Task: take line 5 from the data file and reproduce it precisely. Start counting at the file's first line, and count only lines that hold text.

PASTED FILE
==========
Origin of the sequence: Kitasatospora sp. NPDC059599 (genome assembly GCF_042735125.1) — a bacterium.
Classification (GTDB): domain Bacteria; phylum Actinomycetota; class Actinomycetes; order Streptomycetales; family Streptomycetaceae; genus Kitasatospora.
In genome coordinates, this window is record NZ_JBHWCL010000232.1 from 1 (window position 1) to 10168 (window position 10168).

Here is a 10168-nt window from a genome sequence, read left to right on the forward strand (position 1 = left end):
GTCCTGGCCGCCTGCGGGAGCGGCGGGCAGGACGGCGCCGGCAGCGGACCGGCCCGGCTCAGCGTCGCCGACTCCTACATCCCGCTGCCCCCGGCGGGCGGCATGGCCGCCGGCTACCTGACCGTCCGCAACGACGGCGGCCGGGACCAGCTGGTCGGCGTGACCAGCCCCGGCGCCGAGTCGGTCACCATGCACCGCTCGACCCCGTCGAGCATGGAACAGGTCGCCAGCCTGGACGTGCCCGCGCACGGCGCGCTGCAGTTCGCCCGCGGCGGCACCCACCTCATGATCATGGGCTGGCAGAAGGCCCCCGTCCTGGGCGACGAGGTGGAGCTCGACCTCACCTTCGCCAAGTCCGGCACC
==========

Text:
GTCCTGGCCGCCTGCGGGAGCGGCGGGCAGGACGGCGCCGGCAGCGGACCGGCCCGGCTCAGCGTCGCCGACTCCTACATCCCGCTGCCCCCGGCGGGCGGCATGGCCGCCGGCTACCTGACCGTCCGCAACGACGGCGGCCGGGACCAGCTGGTCGGCGTGACCAGCCCCGGCGCCGAGTCGGTCACCATGCACCGCTCGACCCCGTCGAGCATGGAACAGGTCGCCAGCCTGGACGTGCCCGCGCACGGCGCGCTGCAGTTCGCCCGCGGCGGCACCCACCTCATGATCATGGGCTGGCAGAAGGCCCCCGTCCTGGGCGACGAGGTGGAGCTCGACCTCACCTTCGCCAAGTCCGGCACC